Biologists move shad upstream to spawn

After a four-year journey that has taken them thousands of miles, American shad that spawn in the Savannah River are getting some special assistance this year.

 

"Once they get this far, it's a shame if they're blocked from the last leg of their trip," said Amanda Meadows, a Nature Conservancy biologist who joined an unusual fish rescue project Tuesday.

The problem is New Savannah Bluff Lock and Dam, which separates the lower river from the rocky shoals above Augusta, where the migratory shad spawn.

Usually the lock gates are opened every few days during the spring, allowing roe-laden shad to swim upstream. In February, however, the lock valves failed -- and the gates are frozen shut.

On Tuesday, biologists from Georgia, South Carolina, the U.S. Fish & Wildlife Service, the Army Corps of Engineers and The Nature Conservancy converged at the dam's tailrace, where they used boats, trucks and electricity to capture as many shad as possible. Altogether, they caught 362 shad.

"We're moving as many fish as we can from below the dam to above the dam," said U.S. Fish & Wildlife Service biologist Tripp Boltin. "We want to give them a chance to spawn."

Boats rigged with steel cables attached to generators moved in slow circles, allowing electric current to briefly stun the fish. The twitching shad were then netted, placed in tanks and driven to a landing above the dam.

Then they were released.

Shad spend four years at sea before they mature and return to the river where they were hatched, Mr. Boltin said. Each female lays 100,000 or more eggs, of which only a handful might survive.

The fish once migrated by the millions up the Savannah. During the past century, however, dams and lakes eliminated 95 percent of their spawning habitat, which makes the remaining shoals above Augusta more critical than ever.

Tuesday's effort could allow at least some fish to complete their voyage, Mr. Boltin said.

The success won't be known for four years, when shad hatched in the river this year complete their tenure in the North Atlantic Ocean and return to Augusta to renew the cycle.

A poor spawn this year, Mr. Boltin said, will reduce the number of shad that return four years from now.

Reduced populations are a national concern because shad are important commercial species in Northern states, where they are harvested for roe.

Their spawning areas, however, range from Maine to Florida, and their habitat has declined in virtually every Eastern river.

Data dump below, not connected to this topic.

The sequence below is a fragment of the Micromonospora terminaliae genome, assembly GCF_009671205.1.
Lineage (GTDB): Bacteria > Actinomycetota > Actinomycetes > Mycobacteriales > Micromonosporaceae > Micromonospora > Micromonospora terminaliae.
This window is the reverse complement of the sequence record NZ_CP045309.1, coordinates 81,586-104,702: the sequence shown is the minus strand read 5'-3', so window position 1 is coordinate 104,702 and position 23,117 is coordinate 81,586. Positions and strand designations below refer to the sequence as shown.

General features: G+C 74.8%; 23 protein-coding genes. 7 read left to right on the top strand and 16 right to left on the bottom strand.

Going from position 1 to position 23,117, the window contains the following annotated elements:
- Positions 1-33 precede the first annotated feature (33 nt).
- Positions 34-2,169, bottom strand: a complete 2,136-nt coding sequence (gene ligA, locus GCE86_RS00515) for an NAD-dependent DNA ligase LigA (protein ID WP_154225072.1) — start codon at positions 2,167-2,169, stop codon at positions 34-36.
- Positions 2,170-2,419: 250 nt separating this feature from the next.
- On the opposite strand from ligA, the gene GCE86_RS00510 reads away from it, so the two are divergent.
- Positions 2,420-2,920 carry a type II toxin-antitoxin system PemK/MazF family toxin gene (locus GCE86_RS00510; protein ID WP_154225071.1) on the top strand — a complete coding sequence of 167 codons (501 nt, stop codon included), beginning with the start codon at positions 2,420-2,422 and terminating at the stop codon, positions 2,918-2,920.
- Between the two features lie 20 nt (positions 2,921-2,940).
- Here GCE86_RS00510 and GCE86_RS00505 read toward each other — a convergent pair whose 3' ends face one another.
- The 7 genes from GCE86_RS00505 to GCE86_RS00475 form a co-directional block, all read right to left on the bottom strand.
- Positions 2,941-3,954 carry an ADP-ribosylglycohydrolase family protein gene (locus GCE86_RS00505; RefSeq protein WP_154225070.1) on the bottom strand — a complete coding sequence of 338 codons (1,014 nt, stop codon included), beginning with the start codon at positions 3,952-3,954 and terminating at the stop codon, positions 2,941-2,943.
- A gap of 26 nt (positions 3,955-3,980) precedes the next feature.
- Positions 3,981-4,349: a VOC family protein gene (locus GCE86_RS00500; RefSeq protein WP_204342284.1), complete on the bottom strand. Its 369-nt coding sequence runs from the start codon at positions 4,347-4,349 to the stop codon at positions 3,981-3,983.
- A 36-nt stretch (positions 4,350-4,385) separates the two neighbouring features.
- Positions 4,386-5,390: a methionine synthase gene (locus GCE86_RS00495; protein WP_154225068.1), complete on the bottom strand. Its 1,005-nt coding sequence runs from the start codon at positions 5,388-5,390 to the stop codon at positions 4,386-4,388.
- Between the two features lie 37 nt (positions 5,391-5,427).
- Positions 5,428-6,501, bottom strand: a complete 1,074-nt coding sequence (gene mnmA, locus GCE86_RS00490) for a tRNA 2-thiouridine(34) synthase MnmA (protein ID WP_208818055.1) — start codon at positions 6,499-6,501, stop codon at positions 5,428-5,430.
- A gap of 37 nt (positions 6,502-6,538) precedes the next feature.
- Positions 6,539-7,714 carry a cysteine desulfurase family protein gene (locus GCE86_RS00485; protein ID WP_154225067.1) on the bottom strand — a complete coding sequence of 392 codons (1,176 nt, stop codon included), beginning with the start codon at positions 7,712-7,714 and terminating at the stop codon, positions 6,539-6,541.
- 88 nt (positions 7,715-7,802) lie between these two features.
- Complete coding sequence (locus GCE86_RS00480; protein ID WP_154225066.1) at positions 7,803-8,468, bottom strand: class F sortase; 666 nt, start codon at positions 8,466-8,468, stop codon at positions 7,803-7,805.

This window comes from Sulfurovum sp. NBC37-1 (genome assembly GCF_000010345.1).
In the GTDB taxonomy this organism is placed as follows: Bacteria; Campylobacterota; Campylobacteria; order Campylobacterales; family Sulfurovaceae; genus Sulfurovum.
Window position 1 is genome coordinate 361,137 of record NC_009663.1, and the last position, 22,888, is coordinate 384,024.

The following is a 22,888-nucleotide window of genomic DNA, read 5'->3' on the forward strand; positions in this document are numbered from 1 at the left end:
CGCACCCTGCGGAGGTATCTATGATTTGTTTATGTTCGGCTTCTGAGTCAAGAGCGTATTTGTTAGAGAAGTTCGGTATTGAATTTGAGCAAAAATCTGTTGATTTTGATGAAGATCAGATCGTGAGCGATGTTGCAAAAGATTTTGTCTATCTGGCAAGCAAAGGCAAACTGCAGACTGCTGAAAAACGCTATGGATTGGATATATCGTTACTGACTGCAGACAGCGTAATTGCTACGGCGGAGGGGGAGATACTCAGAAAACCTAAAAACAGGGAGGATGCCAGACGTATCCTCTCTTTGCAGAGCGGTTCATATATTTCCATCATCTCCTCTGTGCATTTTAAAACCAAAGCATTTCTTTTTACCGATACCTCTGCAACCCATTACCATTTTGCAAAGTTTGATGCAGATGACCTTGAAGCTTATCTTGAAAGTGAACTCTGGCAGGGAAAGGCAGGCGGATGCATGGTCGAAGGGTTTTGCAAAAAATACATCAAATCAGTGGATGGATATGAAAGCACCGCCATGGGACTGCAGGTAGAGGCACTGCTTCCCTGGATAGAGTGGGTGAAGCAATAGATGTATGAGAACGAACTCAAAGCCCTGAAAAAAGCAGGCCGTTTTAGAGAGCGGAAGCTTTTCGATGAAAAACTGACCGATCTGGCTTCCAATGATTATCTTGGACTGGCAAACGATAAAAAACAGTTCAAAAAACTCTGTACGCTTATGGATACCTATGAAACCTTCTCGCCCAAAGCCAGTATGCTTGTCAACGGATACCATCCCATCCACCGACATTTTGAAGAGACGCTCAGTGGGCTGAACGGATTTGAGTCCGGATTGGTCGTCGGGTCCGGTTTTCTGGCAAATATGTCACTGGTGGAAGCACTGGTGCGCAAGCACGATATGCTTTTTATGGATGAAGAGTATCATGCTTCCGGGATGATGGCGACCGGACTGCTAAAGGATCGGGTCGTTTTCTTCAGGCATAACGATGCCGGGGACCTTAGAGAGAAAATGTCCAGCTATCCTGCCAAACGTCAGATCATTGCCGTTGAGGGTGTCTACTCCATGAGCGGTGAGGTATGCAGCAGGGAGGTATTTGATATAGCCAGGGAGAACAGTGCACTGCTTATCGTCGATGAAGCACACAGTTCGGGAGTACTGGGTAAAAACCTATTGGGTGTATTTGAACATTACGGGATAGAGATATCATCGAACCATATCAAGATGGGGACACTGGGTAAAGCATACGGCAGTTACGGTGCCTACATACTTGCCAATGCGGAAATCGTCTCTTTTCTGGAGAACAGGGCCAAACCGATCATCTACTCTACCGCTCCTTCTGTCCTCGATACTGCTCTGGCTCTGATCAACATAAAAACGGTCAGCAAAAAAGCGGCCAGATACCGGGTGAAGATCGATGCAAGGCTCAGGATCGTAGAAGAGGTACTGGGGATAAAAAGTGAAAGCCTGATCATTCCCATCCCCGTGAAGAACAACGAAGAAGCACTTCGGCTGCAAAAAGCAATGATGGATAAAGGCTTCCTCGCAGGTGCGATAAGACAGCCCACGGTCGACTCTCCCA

Because of their wide impact on commercial fisheries -- and their value as forage fish for important offshore species such as tuna and codfish -- it is imperative that states, conservation groups and federal agencies work together to preserve the shad's remaining inland habitat, Dr. Meadows said.

"It takes a tremendous multiagency effort," she said. "It takes a village to raise a shad."

Reach Rob Pavey at 868-1222, ext. 119, or rob.pavey@augustachronicle.com.

SHAD AND THE SAVANNAH RIVER

- The Savannah River's dwindling shad population spawns in the shoals above Augusta, but only a few fish can swim past New Savannah Bluff to get there.

- Shad hatched in our river swim out to sea and complete a 3,000-mile journey before returning to the same river four years later to spawn and die.

- Shad, which travel in huge schools to Canada and Iceland as they slowly mature, were a perennial food staple for Indian tribes and Colonial settlers in the Augusta area.

- In the 1700s, an estimated 10 million shad made the journey up the Savannah River each spring, where they migrated 300 miles inland, to Tallulah Falls.

- In the past century, dams eliminated 95 percent of the shoals spawning habitat, and today's migrations include only 200,000 to 300,000 fish.

- Estimates compiled in the 1980s indicated that fewer than 18,000 shad make it past New Savannah Bluff, even when locks were opened during spawning season.

- Biologists now believe the decline of shad and other forage fish is linked to declining populations of important food species, such as tuna, codfish and redfish.

- Efforts by federal and state agencies to improve shad reproduction in the Savannah are being duplicated in dozens of other East Coast rivers, in hopes of preventing their further decline.

Sources: U.S. Fish & Wildlife Service, National Marine Fisheries Service, The Nature Conservancy